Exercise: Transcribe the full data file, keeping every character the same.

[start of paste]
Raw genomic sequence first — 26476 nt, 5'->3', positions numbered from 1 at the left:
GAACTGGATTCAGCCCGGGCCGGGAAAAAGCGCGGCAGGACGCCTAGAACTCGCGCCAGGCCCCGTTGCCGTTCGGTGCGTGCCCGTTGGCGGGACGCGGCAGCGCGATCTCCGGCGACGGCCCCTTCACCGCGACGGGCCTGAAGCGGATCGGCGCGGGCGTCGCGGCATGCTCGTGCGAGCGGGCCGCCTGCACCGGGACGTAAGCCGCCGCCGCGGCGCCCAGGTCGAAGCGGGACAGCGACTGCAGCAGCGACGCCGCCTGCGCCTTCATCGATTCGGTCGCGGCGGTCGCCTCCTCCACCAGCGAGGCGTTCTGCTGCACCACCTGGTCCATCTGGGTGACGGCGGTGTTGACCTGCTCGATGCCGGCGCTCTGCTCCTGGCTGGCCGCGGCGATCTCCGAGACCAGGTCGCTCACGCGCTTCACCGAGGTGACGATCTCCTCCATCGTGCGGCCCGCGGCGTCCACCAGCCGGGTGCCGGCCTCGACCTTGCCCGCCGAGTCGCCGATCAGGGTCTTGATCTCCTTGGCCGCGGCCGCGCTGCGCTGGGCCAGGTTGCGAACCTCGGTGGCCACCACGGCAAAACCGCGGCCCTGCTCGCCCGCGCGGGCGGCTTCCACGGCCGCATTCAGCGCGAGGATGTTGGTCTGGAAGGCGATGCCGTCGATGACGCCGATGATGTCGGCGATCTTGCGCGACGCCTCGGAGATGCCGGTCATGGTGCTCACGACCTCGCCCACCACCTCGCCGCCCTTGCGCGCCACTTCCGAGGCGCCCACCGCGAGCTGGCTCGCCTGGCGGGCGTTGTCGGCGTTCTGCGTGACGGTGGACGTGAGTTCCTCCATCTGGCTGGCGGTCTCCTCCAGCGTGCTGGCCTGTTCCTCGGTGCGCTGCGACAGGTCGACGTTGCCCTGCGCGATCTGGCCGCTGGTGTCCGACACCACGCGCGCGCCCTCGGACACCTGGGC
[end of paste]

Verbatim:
Raw genomic sequence first — 26476 nt, 5'->3', positions numbered from 1 at the left:
GAACTGGATTCAGCCCGGGCCGGGAAAAAGCGCGGCAGGACGCCTAGAACTCGCGCCAGGCCCCGTTGCCGTTCGGTGCGTGCCCGTTGGCGGGACGCGGCAGCGCGATCTCCGGCGACGGCCCCTTCACCGCGACGGGCCTGAAGCGGATCGGCGCGGGCGTCGCGGCATGCTCGTGCGAGCGGGCCGCCTGCACCGGGACGTAAGCCGCCGCCGCGGCGCCCAGGTCGAAGCGGGACAGCGACTGCAGCAGCGACGCCGCCTGCGCCTTCATCGATTCGGTCGCGGCGGTCGCCTCCTCCACCAGCGAGGCGTTCTGCTGCACCACCTGGTCCATCTGGGTGACGGCGGTGTTGACCTGCTCGATGCCGGCGCTCTGCTCCTGGCTGGCCGCGGCGATCTCCGAGACCAGGTCGCTCACGCGCTTCACCGAGGTGACGATCTCCTCCATCGTGCGGCCCGCGGCGTCCACCAGCCGGGTGCCGGCCTCGACCTTGCCCGCCGAGTCGCCGATCAGGGTCTTGATCTCCTTGGCCGCGGCCGCGCTGCGCTGGGCCAGGTTGCGAACCTCGGTGGCCACCACGGCAAAACCGCGGCCCTGCTCGCCCGCGCGGGCGGCTTCCACGGCCGCATTCAGCGCGAGGATGTTGGTCTGGAAGGCGATGCCGTCGATGACGCCGATGATGTCGGCGATCTTGCGCGACGCCTCGGAGATGCCGGTCATGGTGCTCACGACCTCGCCCACCACCTCGCCGCCCTTGCGCGCCACTTCCGAGGCGCCCACCGCGAGCTGGCTCGCCTGGCGGGCGTTGTCGGCGTTCTGCGTGACGGTGGACGTGAGTTCCTCCATCTGGCTGGCGGTCTCCTCCAGCGTGCTGGCCTGTTCCTCGGTGCGCTGCGACAGGTCGACGTTGCCCTGCGCGATCTGGCCGCTGGTGTCCGACACCACGCGCGCGCCCTCGGACACCTGGGC